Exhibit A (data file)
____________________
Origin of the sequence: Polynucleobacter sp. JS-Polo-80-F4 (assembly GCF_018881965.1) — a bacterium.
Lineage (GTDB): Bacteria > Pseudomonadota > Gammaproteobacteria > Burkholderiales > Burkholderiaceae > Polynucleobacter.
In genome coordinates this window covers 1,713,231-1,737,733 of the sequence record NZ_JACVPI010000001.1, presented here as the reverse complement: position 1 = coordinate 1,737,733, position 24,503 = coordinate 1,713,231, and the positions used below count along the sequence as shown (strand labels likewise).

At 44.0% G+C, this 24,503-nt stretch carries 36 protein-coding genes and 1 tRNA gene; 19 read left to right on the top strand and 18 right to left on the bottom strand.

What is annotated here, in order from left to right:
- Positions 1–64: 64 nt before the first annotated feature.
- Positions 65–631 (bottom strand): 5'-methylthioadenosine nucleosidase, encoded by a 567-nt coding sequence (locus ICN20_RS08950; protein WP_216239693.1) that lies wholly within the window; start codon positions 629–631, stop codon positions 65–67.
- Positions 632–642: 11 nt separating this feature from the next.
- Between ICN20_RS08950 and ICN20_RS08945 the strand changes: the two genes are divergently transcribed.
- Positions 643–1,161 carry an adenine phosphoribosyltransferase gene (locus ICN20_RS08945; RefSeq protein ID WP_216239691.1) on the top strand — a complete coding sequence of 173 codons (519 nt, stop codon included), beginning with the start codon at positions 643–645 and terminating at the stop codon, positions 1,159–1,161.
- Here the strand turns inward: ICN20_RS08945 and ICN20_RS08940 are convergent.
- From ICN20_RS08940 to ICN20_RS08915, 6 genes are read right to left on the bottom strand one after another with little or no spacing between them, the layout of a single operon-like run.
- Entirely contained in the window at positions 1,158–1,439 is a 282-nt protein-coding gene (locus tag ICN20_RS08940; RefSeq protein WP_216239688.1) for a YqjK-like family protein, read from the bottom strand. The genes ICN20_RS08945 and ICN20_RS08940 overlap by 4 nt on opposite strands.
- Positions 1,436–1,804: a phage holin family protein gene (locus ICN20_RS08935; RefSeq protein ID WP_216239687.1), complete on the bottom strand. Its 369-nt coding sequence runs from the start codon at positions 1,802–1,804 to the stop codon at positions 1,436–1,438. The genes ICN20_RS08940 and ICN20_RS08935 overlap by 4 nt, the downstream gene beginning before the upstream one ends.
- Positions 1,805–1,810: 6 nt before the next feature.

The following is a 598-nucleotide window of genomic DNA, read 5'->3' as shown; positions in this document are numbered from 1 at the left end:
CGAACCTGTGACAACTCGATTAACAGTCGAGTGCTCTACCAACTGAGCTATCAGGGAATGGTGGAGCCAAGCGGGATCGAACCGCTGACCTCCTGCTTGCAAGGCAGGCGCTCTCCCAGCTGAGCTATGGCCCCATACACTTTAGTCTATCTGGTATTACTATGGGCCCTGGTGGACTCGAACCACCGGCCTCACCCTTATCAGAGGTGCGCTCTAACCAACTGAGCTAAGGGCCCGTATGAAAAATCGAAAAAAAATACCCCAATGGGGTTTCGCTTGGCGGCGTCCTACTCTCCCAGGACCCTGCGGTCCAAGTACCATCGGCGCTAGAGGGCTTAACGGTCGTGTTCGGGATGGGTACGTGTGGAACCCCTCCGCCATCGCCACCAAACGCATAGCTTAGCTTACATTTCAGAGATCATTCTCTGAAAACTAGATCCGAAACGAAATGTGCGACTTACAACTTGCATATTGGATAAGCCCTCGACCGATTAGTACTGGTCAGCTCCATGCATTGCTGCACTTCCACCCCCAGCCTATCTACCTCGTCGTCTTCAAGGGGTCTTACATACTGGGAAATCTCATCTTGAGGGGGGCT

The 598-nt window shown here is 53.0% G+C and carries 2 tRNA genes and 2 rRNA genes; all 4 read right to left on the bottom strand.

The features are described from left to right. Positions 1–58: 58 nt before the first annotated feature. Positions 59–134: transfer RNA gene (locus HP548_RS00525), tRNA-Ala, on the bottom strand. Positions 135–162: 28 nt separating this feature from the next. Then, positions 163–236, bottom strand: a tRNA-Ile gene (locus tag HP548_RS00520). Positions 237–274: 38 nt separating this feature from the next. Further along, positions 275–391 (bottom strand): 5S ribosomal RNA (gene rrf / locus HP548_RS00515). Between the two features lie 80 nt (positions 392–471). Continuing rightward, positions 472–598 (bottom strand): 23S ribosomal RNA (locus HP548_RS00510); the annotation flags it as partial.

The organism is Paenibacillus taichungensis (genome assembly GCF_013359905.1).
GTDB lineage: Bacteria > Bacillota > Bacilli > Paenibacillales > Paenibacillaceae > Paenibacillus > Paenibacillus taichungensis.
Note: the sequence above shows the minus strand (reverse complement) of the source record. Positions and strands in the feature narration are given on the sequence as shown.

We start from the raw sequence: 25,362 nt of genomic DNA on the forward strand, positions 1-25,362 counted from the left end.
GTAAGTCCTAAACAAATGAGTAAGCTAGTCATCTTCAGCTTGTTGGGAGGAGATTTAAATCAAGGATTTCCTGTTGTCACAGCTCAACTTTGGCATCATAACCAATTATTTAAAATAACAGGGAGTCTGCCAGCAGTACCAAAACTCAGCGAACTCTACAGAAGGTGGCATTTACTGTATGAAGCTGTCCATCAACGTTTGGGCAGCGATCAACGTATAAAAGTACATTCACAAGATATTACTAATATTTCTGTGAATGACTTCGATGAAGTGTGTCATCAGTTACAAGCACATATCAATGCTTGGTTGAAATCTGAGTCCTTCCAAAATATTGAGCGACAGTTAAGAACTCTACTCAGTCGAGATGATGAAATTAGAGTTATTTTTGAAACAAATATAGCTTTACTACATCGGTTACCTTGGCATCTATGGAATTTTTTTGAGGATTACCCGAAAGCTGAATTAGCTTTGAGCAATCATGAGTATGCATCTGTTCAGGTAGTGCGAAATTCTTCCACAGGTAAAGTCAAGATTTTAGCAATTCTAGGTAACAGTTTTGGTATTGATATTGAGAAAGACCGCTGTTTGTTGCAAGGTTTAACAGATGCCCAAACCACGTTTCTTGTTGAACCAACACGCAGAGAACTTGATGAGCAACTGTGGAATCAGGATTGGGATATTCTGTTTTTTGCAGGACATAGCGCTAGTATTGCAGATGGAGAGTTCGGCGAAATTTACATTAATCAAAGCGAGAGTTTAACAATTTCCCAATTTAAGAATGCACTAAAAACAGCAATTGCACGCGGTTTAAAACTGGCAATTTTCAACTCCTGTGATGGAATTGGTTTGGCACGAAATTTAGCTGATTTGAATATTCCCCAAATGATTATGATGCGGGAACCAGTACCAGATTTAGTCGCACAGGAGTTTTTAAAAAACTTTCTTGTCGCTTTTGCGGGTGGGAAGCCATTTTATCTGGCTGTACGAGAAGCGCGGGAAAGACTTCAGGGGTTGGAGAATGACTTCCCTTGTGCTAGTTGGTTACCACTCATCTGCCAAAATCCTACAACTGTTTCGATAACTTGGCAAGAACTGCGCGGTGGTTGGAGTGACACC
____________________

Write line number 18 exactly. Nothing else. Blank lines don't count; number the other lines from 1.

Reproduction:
The 598-nt window shown here is 53.0% G+C and carries 2 tRNA genes and 2 rRNA genes; all 4 read right to left on the bottom strand.